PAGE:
New Zealand is a global producer of safe, high-quality meat (beef, sheep, and venison), dairy, fruit, vegetables, seafood and wine. New Zealand’s food and beverage industry is a key sector in the economy accounting for approximately one-third of exports and contributing around 5% of GDP. Food processing is New Zealand’s largest industry employer. In 2010, the New Zealand food processing and food machinery market is valued at approximately US$340 million. It is a combination of domestically manufactured products and imports. Innovation helps industry develop new food exports to capture additional value. The market demands high-quality machinery that can improve productivity and efficiency as well as meet stringent food safety standards. Durability and reliability are also key purchasing considerations, as a fast moving production line must be reliable. New Zealand’s demand for food processing and food machinery is ongoing.
U.S. companies specializing in equipment for this sector enjoy a reputation for robust and reliable machinery. Best prospects for U.S. companies include new technologies to increase production efficiencies, automation for post-handling and storage of foods and the redevelopment of businesses disrupted by the Christchurch earthquake on February 22, 2011.
The New Zealand dollar’s improvement over the U.S. dollar is attractive to importers. One NZ$ = US$1.21. One US$ = 82 New Zealand cents. (June 13, 2011)
In 2010, 3000 New Zealand enterprises specialized in food and beverage production. (Source: Statistics New Zealand) These businesses range from small bakeries, through to major factories and breweries. Equipment suppliers operate in a competitive market where end users demand high-quality food processing and food machinery to meet food safety regulations and consumer trends. Besides the importance of hygiene in the manufacturing process, processors want to know how equipment can be cleaned efficiently, what products they must use to clean the equipment and will those products be corrosive to either the equipment or to the surrounding environment.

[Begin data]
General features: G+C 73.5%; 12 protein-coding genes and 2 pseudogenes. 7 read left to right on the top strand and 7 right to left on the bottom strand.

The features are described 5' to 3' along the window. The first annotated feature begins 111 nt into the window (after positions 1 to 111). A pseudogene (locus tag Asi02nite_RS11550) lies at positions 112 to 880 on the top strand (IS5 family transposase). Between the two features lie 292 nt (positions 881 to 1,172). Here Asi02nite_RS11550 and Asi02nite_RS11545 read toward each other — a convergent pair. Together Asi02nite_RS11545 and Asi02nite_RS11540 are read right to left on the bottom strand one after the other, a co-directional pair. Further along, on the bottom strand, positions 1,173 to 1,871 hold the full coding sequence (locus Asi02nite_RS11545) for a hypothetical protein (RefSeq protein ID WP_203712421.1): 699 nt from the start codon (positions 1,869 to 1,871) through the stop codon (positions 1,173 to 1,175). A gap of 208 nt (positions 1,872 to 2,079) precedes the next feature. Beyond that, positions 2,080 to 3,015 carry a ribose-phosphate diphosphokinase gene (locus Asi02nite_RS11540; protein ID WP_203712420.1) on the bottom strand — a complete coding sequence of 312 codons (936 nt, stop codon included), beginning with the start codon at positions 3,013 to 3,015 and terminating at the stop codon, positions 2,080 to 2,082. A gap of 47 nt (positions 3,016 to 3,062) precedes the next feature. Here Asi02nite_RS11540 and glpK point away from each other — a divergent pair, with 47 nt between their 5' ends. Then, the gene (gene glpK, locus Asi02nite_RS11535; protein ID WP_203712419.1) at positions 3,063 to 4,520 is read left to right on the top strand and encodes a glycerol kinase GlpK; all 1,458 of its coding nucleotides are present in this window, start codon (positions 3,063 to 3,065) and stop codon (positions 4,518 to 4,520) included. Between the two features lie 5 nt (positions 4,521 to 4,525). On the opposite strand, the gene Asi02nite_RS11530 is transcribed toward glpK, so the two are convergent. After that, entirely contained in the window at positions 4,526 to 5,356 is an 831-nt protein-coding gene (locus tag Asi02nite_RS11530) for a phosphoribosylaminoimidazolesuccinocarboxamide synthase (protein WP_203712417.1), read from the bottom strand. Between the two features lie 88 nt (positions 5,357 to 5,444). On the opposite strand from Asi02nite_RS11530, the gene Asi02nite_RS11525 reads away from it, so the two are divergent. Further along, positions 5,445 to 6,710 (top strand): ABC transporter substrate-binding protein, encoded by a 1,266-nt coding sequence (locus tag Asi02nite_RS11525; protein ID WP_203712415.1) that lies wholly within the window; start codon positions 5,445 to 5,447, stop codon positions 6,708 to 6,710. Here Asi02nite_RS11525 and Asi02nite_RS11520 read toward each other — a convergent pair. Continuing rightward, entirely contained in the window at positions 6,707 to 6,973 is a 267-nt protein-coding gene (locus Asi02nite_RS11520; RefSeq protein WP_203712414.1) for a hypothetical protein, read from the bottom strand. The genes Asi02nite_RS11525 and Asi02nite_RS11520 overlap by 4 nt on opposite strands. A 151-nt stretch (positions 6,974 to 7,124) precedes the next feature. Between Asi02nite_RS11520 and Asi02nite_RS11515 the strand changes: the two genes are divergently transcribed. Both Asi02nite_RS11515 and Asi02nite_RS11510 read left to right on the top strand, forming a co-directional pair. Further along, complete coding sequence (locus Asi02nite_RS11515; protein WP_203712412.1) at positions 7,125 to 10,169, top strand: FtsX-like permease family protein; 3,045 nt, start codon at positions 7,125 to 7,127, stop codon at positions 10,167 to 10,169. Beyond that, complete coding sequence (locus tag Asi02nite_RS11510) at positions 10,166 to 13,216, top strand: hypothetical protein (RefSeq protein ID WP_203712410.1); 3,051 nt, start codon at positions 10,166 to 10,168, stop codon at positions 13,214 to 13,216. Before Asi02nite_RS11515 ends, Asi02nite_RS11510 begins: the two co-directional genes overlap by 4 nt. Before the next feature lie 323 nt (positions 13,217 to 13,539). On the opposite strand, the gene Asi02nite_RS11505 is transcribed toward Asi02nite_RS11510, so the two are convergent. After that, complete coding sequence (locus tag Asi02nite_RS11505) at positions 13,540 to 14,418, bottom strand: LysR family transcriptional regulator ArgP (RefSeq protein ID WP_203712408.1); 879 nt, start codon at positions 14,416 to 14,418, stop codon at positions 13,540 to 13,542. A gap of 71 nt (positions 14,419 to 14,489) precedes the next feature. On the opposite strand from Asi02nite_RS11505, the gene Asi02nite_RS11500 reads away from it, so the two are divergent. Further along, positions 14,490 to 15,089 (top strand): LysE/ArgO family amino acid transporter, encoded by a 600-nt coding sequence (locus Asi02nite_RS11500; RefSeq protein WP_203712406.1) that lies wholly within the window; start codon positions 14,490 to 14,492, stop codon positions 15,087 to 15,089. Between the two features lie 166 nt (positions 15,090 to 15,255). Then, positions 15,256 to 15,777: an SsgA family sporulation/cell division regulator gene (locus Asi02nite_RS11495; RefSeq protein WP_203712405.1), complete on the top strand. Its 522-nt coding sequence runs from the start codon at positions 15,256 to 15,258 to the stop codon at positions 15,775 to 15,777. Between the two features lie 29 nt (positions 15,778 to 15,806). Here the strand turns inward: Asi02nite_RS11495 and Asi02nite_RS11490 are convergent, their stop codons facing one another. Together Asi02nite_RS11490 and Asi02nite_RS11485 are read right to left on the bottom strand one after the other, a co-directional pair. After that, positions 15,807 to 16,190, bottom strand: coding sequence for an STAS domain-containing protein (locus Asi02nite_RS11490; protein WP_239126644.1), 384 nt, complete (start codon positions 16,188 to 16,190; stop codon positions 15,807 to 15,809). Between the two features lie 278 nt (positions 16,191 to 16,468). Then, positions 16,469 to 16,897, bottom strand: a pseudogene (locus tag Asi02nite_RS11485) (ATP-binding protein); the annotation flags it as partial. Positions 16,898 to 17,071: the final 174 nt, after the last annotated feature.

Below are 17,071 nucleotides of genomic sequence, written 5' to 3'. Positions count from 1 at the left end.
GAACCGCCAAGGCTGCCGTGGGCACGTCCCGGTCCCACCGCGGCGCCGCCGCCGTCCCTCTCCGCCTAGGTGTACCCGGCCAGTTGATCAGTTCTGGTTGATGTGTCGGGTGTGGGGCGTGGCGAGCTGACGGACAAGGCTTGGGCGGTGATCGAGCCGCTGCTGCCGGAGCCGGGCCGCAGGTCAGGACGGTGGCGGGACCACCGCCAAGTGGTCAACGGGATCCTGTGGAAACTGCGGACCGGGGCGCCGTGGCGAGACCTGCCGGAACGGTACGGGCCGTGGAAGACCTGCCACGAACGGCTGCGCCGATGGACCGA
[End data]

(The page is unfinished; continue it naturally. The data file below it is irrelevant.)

Ongoing research and development across all sectors drives demand for new investment/technologies. For example, the local avocado industry has recently secured a multi-million dollar export deal with Japan due to new technology that extends the shelf life of avocados without the use of chemicals or other additives. Organics and other key global consumer trends play a big part of R&D. The following 2011 global trends are forecast to have an impact in New Zealand:
• Humane production of meat
• Craft beer
• Healthy snacks
• Gluten-free products
Dairy is New Zealand’s single most important food product. Products in this sector range from milk powders, butter and bulk cheese through to specialty foods such as ice cream artisan cheeses and specialized ingredients e.g. spray-dried milk proteins, protein hydrolysates and free-dried bio-active proteins. New and existing trading partners drive the demand for safe dairy foods.
Meat is New Zealand’s second-largest food export. In April 2011, the most important new investment project in the meat sector (for a number of years) occurred when Silver Fern Farms (www.silverfernfarms.co.nz) announced plans to build a new multi-million dollar state-of-the art beef-processing plant in Te Aroha. The new facility is planned to incorporate the latest technologies, including sophisticated traceability and yield collection systems. The company’s focus is on improving environmental efficiency while reducing costs through better use of resources and reduction of waste.
On February 22, 2011 an earthquake in Christchurch created devastation to the inner CBD (particularly effecting small café bakeries) and many outlaying factories. Plans to rebuild are underway. In mid-May 2011, Coca Cola Amatil (NZ) announced plans to build a NZ$15 million state of the art beverage production facility.
In late May, 2011 Heinz Australia to relocate its tomato sauce and beetroot canning operations to its sister company Heinz Wattie in New Zealand was well received by the local fruit and vegetable sector. The food manufacturing sector forecasts further relocations as Australian processors struggle with the 2011 Queensland flood devastation and are attracted by New Zealand’s competitive tax rates and lower wage rates.